Is My Body Shop Certified For My Particular Brand of Car?
For the first time, shops with the right tools, equipment, training and facilities have the ability to distinguish themselves from those that do not have what it takes. The requirement for specific manufacturer training, knowledge and repair repetition will be imperative with the technology that is utilized in the building of the cars and trucks of today and the future. At this time only about 15% of the Gilbert collision repair companies across the US have the proper equipment and training to make some of these repairs!
It is imperative that you read and understand this article before you make a decision on who will be making the repairs to your vehicle.
A few years ago it didn’t matter where you took your car to have Chandler collision repairs done as long as you knew the shop was professional, had a good reputation and were known for their quality of repairs. Today, you need to be sure you find a shop that is trained to fix your car the way the manufacturer designed the vehicle to be built. Repetition is also a key factor to a quality repair! Like any dealership technician, anyone that works on the same vehicle day after day knows the complexities and technological designs of that specific vehicle better than someone that your insurer may recommend to repair your car.
Some Of The Tools In A Certified Repair Shop
The construction methods that the manufacturers use have changed dramatically, and the materials they are using have made a huge impact in the Arizona collision repair industry. In the coming years the cost of equipment, training and the educational requirements will force numerous shops out of business.
Car manufacturers are under tremendous pressure from our government to make cars stronger, safer and lighter vehicles for better fuel economy. This has pushed them to integrate metals such as ultra-high strength steel, aluminum and carbon fiber.
Audi, Jaguar, BMW, Honda and a few others are using aluminum components in their cars right already. Ford, Toyota and GM will start utilizing aluminum body parts and structural components in vehicles that will be sold as early as the fourth quarter of 2014.
These new materials and construction designs require precise and specific repair procedures. Many even need specific tooling that numerous local shops will not have.
The investment in equipment and training is staggering for body shops today! To do a proper repair on these vehicles, you can no longer just pull and hammer a car back into shape. The fact is, in some cases you can’t even reproduce welds that would be acceptable to the manufacturer.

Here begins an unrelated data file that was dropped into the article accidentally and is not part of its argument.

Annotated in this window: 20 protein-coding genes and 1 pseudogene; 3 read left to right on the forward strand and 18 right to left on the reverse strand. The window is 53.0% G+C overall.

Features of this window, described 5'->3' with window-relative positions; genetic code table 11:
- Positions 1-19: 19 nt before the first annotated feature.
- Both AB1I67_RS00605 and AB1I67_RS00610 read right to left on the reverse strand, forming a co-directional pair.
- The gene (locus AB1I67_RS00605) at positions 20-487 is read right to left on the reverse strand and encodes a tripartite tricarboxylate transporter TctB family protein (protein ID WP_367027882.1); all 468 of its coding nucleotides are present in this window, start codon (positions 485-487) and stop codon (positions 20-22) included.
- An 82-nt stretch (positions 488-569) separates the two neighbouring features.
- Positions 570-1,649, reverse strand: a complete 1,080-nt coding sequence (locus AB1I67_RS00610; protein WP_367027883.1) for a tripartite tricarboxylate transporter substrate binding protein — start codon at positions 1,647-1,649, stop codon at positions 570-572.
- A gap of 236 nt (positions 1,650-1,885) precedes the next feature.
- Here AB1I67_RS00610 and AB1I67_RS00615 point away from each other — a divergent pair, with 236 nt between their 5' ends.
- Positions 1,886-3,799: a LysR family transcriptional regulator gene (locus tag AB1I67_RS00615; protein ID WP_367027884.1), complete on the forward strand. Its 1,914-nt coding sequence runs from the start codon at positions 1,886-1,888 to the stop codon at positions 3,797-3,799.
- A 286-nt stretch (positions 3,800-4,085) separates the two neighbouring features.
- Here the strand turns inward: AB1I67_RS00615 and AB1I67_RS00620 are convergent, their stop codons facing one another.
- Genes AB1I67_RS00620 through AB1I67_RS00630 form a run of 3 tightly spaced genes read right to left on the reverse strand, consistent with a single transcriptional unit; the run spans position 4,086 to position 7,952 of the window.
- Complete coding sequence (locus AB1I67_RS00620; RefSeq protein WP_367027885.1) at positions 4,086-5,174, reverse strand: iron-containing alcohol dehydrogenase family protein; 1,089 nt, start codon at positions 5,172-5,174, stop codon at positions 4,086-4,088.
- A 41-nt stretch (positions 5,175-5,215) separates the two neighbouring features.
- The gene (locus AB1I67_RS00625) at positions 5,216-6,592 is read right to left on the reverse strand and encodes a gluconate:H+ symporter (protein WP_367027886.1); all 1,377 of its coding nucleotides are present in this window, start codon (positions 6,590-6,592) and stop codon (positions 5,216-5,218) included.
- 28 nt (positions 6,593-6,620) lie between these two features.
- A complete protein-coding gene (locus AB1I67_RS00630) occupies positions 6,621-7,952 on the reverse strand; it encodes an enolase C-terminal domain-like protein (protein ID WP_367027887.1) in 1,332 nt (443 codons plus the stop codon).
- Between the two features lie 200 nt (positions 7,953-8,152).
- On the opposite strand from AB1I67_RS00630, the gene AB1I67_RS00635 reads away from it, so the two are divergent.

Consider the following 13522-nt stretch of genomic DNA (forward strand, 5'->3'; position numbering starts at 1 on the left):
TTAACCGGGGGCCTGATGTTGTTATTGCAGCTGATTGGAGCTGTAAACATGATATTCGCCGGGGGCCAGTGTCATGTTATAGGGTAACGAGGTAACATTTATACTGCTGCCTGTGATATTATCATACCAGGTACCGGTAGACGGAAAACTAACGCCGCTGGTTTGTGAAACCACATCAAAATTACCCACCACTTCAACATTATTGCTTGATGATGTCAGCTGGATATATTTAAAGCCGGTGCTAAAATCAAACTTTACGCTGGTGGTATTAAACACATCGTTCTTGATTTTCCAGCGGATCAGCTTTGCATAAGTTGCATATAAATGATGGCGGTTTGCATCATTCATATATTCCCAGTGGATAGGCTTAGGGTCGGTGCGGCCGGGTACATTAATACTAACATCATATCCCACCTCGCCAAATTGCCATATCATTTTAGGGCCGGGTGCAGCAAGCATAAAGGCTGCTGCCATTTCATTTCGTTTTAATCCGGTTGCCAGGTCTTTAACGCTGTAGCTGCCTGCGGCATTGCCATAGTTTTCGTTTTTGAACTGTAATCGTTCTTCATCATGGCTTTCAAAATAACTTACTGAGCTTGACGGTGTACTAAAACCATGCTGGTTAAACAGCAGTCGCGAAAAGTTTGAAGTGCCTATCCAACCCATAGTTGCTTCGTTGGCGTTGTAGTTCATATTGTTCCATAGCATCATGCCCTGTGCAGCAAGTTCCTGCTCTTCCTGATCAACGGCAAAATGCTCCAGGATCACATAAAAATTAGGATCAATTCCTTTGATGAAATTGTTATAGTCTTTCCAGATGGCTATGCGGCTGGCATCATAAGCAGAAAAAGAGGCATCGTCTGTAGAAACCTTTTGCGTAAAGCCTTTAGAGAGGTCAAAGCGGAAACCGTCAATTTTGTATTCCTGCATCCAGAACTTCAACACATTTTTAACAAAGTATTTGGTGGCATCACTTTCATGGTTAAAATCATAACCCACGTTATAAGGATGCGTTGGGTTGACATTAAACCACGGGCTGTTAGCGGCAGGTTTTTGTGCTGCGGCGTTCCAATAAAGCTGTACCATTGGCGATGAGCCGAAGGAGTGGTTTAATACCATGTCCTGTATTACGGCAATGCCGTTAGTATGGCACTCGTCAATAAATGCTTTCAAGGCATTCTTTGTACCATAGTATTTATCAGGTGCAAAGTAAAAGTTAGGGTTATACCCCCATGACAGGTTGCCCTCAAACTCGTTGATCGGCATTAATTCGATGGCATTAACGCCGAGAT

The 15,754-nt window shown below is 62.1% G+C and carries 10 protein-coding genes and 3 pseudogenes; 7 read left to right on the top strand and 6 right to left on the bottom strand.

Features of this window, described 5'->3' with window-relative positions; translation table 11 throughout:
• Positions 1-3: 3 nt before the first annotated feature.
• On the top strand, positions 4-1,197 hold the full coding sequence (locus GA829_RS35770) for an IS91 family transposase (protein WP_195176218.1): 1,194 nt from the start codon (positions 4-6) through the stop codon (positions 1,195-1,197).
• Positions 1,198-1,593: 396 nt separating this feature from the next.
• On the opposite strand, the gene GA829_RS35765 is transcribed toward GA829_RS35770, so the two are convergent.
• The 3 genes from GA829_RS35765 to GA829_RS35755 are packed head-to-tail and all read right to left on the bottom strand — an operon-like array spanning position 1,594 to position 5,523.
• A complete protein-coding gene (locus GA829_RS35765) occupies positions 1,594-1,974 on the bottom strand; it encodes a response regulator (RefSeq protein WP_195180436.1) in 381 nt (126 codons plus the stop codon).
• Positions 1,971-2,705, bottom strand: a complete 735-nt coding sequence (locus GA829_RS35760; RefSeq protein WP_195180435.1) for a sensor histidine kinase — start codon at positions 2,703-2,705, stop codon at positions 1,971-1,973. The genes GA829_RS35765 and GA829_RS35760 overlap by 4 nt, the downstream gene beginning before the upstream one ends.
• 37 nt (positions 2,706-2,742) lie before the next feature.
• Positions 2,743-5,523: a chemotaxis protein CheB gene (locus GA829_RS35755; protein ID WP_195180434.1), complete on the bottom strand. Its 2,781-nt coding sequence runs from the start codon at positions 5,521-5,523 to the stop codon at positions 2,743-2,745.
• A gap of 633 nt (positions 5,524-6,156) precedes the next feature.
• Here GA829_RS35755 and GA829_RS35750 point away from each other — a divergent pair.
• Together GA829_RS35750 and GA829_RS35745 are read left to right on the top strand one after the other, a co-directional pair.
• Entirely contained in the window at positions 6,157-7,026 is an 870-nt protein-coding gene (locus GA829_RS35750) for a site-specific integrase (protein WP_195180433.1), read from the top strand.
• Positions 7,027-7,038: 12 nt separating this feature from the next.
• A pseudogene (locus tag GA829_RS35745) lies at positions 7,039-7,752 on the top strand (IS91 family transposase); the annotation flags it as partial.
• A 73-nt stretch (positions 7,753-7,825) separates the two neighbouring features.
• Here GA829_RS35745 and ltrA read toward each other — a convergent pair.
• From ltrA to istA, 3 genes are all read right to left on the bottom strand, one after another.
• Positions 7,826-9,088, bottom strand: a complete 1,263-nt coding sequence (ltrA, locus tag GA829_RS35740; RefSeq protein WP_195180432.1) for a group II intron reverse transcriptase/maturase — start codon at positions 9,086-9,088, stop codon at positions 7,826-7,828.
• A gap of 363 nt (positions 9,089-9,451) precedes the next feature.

Here is the real problem most people don’t know; you actually can weld this stuff back together, it just won’t be correct, and could even be dangerous!
Repairing an aluminum body after a collision requires the use of a “clean room” free of any contaminants from repairs on steel cars, or with tools used to repair steel cars. These metals do not mix well together and cause corrosion. Most body shops don’t even have a clean room in their facility to perform these types of repair.
Because of these changes, auto manufacturers are pushing for body shops to become factory certified as a matter of public safety as well as ensuring that the best repair procedures are being performed on your vehicle.
Why Consider a manufacturer certified auto body shop for your collision repair?
Most manufacturer certification programs are thorough:
The programs come in a range of complexity from a simple Pay a fee and buy our parts, to certified more stringent programs such as BMW, Audi, Mercedes-Benz, Ford and Honda where equipment and onsite training are required.
In some cases, the manufacturer certification is done with specific model training classes and the completion of I-CAR Gold can qualify a shop that has completed the required coursework.
OEM Training is Expensive
If a shop is dedicated enough to get their technician’s factory certified, you can bet that this is a shop which does not cut corners.
Specialized tools are often required to become a certified auto body repair facility as well as being necessary to fix your car. Therefore, the shop and their employees must pass certain criteria. Some of this tooling can cost a shop over $250,000 or more. Numerous manufacturers require special jigging in order to replace parts such as frame rails, where spec tolerance has to be exact.
Manufacturer training often requires on-site visits from the Manufacturer or a third party.
Manufacturer certification usually requires annual re-certification.